For implementing in 1972 the National High Blood Pressure Education Program which has contributed significantly to the cut in deaths from stroke, kidney and heart diseases.
High blood pressure is a major factor in 65 percent of all heart attacks and 75 percent of all strokes. It contributes to over 788,000 heart deaths and over 189,000 stroke deaths every year, many of which, with proper treatment and control of blood pressure, are preventable.
The saving of lives from these causes is one of the great feats in the history of preventive medicine in this country, and compares with the national decline in deaths in 1946, the year in which penicillin came into general use.
In implementing this project, Dr. Cooper recruited more than 200 major national and state agencies and 2100 local agencies, as well as lay and professional volunteer groups in a massive campaign to establish education, screening and treatment programs against hypertension.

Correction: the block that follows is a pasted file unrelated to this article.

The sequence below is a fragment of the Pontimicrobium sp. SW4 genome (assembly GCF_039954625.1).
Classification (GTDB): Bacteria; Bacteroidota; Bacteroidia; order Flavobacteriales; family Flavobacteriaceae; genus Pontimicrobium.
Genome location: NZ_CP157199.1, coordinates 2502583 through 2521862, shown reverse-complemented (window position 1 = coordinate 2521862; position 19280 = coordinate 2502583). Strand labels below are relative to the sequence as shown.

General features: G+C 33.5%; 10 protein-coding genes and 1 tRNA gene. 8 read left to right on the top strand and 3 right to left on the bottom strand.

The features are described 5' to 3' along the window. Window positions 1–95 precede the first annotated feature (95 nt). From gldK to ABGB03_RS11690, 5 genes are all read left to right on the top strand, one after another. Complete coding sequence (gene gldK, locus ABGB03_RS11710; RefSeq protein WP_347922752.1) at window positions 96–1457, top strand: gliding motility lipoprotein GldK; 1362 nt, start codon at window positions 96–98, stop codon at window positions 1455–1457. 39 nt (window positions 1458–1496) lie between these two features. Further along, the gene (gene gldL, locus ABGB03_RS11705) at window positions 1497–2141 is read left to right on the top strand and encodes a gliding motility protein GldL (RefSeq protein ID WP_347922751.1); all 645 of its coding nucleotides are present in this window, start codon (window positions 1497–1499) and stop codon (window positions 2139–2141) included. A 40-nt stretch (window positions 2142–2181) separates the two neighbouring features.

The generous cooperation of the Advertising Council, the media, and pharmaceutical houses has been a major factor in the increased public and professional awareness of the importance of high blood pressure treatment and control.
For his aggressive leadership in mounting the attack which has so successfully contributed to the present dramatic decline in the overall national death rate, by cutting deaths from heart disease and stroke, this Albert Lasker Special Public Service Award is given.